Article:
Category: Drugs in golf


December 05, 2013

DJ dismisses Vijay: 'He's in trouble, not me'

Posted at 1:14 PM by Pete Madden
Dustin Johnson
Credit: Getty Images

 

In an interview with the Golf Channel's Jason Sobel, Dustin Johnson distanced himself from fellow Tour pro Vijay Singh, who recently requested documents related to the "actual or possible violation" of the PGA Tour's Anti-Doping Program of five current professional golfers, including DJ, during the discovery period of his suit against the PGA Tour.

"I don’t know why he would call me out," Johnson told Sobel. "Obviously, he’s in a situation where he’s looking to better himself somehow, but there’s nothing there."

Johnson, an eight-time PGA Tour winner, most recently at the HSBC Champions in November, went on to say that he's never run afoul of the Tour's drug policy.

Q: Have you ever been punished or reprimanded for any kind of violation?

A: No.

Q: Does it anger you to see your name in connection with that story?

A: Not really. I don’t care. He’s in trouble, not me.

Q: Would you consider any type of legal action for your name being used?

A: No. I’m out of it. Don’t want anything to do with it. I don’t care.

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December 04, 2013

PGA Tour won't reveal drug violators to Vijay Singh

Posted at 5:03 PM by Pete Madden
Vijay Singh
Credit: Getty Images

 

In the latest twist in Vijay Singh's case against the PGA Tour, the Tour rebuffed Singh's sweeping discovery requests, including demands for documents and communications related to the "possible or acutal violation of the [Tour's Anti-Doping] Program" of five current professional golfers: Doug Barron, Matt Every, Mark Calcavecchia, Scott Verplank and Dustin Johnson.

In a letter to Justice Eileen Bransten of the New York State Supreme Court, the Tour's attorney, Jeffrey Mishkin of Skadden, Arps, Slate, Meagher & Flom, called Singh's discovery requests "overreaching" and "irrelevant," arguing that "these individuals have nothing to do with this litigation. Mr. Singh cannot and should not be permitted, in the guise of discovery, to engage in a fishing expedition that risks further harm to the interests of these and any other third-party golfers."

Singh's lawyer, Peter Ginsberg, contends that information about the way the PGA Tour treated other golfers suspected or accused of violating the Tour's anti-doping program "will evidence the full extent of the PGA Tour's disparate treatment of Singh."

Three of the five golfers named in discovery have had previously reported run-ins with the Tour's drug policy.


Ginsberg declined to explain why the other two golfers -- five-time PGA Tour winner Verplank and eight-time winner Johnson -- were included in Singh's discovery request or whether he will be seeking information about other PGA Tour players in the future.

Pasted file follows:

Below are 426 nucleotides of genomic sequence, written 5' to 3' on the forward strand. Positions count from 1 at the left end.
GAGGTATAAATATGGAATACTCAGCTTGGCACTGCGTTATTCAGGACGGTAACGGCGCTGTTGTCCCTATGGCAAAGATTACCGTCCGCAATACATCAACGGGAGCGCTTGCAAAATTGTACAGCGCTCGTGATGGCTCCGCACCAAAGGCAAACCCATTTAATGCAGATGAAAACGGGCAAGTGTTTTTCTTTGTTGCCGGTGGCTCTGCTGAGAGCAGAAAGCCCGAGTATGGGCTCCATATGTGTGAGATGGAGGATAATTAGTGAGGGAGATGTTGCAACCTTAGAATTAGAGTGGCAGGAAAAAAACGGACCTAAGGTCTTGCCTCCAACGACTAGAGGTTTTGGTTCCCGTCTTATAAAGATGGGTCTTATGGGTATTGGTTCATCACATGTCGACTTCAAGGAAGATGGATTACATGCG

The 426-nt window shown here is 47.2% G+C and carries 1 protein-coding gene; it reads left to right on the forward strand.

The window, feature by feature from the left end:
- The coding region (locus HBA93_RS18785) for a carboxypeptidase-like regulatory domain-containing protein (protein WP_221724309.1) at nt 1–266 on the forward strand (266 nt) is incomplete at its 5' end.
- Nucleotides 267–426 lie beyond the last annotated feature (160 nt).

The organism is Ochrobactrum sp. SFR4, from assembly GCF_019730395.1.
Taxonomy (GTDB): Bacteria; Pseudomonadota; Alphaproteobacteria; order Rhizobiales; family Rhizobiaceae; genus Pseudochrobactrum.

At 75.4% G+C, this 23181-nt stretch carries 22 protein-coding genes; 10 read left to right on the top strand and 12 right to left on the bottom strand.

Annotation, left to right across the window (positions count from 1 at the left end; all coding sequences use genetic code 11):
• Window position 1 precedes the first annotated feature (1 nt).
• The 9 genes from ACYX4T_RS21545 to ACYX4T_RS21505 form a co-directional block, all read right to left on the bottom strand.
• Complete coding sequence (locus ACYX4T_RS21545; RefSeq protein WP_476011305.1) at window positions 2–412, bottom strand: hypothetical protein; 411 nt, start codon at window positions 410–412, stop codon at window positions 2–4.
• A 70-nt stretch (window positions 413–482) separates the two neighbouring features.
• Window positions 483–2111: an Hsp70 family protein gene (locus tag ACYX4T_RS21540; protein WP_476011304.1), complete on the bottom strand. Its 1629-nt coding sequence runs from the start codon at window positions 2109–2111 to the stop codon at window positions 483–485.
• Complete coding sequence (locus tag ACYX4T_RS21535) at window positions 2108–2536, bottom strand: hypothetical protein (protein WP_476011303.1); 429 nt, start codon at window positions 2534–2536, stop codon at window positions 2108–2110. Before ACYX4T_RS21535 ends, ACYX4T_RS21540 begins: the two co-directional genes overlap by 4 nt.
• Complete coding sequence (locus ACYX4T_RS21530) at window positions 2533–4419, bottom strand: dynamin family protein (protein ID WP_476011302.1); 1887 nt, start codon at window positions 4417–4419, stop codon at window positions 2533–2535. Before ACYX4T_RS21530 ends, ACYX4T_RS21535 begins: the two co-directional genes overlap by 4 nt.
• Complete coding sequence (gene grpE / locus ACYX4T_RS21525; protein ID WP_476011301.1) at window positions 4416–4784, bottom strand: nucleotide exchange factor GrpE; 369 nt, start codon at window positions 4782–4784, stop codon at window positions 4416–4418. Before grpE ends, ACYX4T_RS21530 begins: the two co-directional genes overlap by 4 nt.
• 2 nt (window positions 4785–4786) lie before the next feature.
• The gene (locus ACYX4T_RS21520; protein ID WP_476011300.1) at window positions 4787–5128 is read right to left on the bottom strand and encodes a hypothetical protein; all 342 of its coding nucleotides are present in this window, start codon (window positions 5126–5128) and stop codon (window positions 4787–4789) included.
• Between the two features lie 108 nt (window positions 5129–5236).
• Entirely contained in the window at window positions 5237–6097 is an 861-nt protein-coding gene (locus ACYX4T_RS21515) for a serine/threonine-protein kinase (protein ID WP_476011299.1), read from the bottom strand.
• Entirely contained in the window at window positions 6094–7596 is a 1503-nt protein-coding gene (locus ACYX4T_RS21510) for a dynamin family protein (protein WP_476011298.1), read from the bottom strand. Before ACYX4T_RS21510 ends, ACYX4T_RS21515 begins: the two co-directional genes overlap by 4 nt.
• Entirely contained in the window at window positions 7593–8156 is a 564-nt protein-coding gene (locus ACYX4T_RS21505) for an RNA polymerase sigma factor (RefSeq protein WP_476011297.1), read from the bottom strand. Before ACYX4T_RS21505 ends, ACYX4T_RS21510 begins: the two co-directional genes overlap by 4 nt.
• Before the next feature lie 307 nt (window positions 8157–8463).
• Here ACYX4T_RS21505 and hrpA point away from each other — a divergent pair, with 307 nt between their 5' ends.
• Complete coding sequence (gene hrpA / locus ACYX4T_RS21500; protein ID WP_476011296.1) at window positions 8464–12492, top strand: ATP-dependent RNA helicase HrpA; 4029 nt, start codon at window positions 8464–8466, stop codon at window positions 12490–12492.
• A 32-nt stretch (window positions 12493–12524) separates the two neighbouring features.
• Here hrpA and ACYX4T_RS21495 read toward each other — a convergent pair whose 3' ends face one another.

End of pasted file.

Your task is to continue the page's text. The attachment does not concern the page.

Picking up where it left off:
Documents concerning other golfers are just one of four categories of information sought by Singh and his legal team. In addition to "all documents and communications related to any positive tests by any golfer for any substance listed as a banned substance under the Program," Ginsberg also requested information concerning the structure of the Tour's anti-doping program, membership renewal forms and stance on colostrum, a substance that contains IGF-1 (the same hormone in deer antler spray) but is not banned, an all-out offensive designed to force the Tour to bring the details of its anti-doping program out of the shadows.

"Vijay alleges -- and it is historically obvious -- that the PGA Tour has administered many facets of the business in an inconsistent manner," said Ginsberg. "The PGA Tour presently is attempting to keep from disclosure evidence of the manner in which it has engaged in that type of disparate treatment of players. One goal of the discovery is to force the PGA Tour to come clean with regard to how it administers the golf business."

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November 06, 2013

Vijay's lawyer says PGA Tour selectively enforces drug policy

Posted at 12:11 PM by Pete Madden
Vijay Singh
Credit: Getty Images

 

In the undercard of the A-Rod vs. Major League Baseball fight, Vijay Singh is waging his own legal battle against the PGA Tour, and the lawyer in his corner just threw a haymaker.

According to a transcript of recent court proceedings released by the Supreme Court of the State of New York, Singh's lawyer Peter Ginsberg alleged that he has evidence that PGA Tour Commissioner Tim Finchem has not only repeatedly exempted Tour players from drug testing but also failed to punish players for positive tests.

"[O]ne of the elements of bad faith that we are prepared to show in this case, is that the PGA (Tour) has made exception after exception after exception, both with regard to whom it was administering this drug policy, and against whom it was disciplining, violators of the drug policy,” said Ginsberg in a hearing on Oct. 24.